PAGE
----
plants through the world will ineluctably influence on the future evolution of the LNG
market.
The world of LNG is changing rapidly. There are new markets, new supply sources,
and new players. The LNG market, characterized until now by long term contracts of the
“take or pay” type, will tend to change. This will result mainly in the quest by the
customers of a larger flexibility in the contracts and the multiplication of spot deliveries.
This spot, or short-term trade has grown from 1.3% of total world exports in 1992 to
nearly 5% in 2000. The emergence of the spot market is due to several factors, including
excess capacity in new projects, which is available until purchasers take full volumes; an
increasing number of buyers and sellers: and the availability of capacity at terminal. Short
– term trade was already increasing because of demand expansion in Europe and the US
and spot trading was growing through regional exchanges. Consequently LNG chains,
characterized by some rigidity must anticipate those evolutions and include new
organization forms of their exploitation [1].

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The natural gas liquefaction plants are characterized by :


• their relatively low number (about 22 units in the world, 4 of which are in Algeria);
• very important unit production capacities quantified in billion of m3 ;
• very high investment and operating costs passing on heavily on the cost of the
produced LNG m3.
The high operating costs of this type of facilities are mainly due to the fuel
consumption, which in stable functioning reaches 15%. In presence of important
fluctuations of the demand, the energy consumption increases in a significant manner.
These fluctuations are owed to the nature of the market evolution characterized by the
confirmation more and more important of the spot market. In this context there is place to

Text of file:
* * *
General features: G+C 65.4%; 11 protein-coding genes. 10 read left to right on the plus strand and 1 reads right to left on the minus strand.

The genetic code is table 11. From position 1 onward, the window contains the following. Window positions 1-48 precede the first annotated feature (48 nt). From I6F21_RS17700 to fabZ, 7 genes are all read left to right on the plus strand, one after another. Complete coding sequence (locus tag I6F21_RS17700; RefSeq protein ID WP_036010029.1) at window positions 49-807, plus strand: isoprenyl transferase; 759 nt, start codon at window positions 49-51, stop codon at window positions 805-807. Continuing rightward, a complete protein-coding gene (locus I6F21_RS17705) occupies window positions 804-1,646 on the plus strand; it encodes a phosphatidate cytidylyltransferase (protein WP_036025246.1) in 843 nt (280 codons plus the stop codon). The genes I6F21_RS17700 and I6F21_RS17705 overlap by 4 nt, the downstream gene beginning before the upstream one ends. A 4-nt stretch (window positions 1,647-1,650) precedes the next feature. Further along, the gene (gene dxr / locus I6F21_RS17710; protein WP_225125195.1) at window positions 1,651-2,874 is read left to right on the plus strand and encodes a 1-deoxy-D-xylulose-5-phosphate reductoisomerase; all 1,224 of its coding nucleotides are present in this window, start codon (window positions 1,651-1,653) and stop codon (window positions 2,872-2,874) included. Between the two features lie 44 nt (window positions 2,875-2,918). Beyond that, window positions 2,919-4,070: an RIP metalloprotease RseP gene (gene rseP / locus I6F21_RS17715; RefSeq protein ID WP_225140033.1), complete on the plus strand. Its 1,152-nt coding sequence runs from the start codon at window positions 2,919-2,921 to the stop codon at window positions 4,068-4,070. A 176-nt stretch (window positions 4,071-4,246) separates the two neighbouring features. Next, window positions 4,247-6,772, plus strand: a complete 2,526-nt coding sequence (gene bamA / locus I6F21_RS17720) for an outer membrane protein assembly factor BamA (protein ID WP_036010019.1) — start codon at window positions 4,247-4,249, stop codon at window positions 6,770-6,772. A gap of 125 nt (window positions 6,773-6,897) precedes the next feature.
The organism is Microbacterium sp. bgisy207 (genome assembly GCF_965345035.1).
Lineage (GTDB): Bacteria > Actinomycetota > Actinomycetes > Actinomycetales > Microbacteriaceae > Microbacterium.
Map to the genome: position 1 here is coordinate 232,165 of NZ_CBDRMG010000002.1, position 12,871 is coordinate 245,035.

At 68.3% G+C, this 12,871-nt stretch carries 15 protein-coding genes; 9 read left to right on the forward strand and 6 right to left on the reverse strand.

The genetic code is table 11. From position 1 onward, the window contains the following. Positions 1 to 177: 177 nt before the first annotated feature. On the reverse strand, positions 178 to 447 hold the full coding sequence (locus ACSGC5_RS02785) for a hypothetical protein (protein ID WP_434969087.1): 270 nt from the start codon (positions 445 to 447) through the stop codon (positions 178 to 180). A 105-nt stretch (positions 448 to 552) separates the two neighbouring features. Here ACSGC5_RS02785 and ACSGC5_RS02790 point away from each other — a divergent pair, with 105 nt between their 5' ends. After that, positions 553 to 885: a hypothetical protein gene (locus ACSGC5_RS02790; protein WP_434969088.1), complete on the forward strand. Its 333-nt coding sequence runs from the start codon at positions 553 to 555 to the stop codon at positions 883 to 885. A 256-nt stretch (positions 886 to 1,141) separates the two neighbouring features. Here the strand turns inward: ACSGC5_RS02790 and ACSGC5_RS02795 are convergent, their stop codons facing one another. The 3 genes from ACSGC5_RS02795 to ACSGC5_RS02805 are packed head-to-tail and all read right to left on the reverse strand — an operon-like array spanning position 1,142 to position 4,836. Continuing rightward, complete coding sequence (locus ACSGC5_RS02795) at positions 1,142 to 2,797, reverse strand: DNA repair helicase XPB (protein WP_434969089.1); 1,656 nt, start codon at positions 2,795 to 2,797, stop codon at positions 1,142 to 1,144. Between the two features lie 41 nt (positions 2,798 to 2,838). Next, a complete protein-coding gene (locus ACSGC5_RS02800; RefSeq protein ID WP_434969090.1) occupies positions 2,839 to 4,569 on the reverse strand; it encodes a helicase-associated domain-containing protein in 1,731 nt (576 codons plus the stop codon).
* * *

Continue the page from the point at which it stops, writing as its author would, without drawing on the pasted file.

define an approach to optimize LNG plant operation taking into account :
• The random nature of deliveries toward LNG tankers;
• The stocks level of LNG;
• The different possibilities of regulation of the liquefaction unit (stop of one or
several liquefaction trains, recycle or operating at partial load).
Theoretically, the LNG storage enables to reduce those disruptions. However, more
the fluctuations on deliveries are important, more the necessary theoretically storage
capacities increase. Unfortunately, from a technical point of view, the storage capacities
are limited in volume mainly because of the high construction costs. For a fixed storage
volume, the only resort remains the optimization of operations of the plant taking into
account all the susceptible actions to assure the maximal flexibility of the system (LNG
plant, storage, port). For this, a non-linear programming model with mixed variables was
implemented enabling to minimize the whole of energy and maintenance costs as well as
assuring the delivery of all the required LNG amounts.

DESCRIPTION OF THE LNG PLANT HASSI R'MEL - SKIKDA:


The LNG plant Hassi R'mel - Skikda is constituted mainly ( figure 1 ):

Teal

Teal
Natural Gas storage
Teal

Prico

Prico

Prico

Figure 1. The LNG Plant Hassi R’ mel – Skikda

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• of the Skikda LNG plant (GL1K). The function of this plant is to bring the natural
gas to sufficiently low temperatures, about –162°C, so that gas can operate a
change of phase and can pass from the gaseous state to the liquid state. It is
composed of 6 liquefaction trains, 3 using the PRICO process and the 3 others the
TEAL process of two pressure levels;
• of a storage capacity comprising five cryogenic tanks
• of one landing stage of LNG comprising 2 loading platforms of 4 arms each.

SINGLE REFRIGERANT WITH ONE PRESSURE “PRICO PROCESS”


The PRICO process, developed and perfected by Pritchard Rhodes uses one single
refrigerant fluid with one process (figure 2). This refrigerant fluid is circulated by an axial
compressor. A Joule-Thompson expansion ensures the required temperature difference at
the cold end of the cryogenic exchangers. The refrigerant composition enables to obtain a
temperature curve of refrigerant vaporization, parallel to the temperature curve of natural
gas condensation and to obtain thus, the most favorable energetic efficiency. At the
discharge of the compressor, the refrigerant is cooled at 30°C in seawater exchangers.
The heavy hydrocarbons condense (around 30% of the total flow rate) and are separated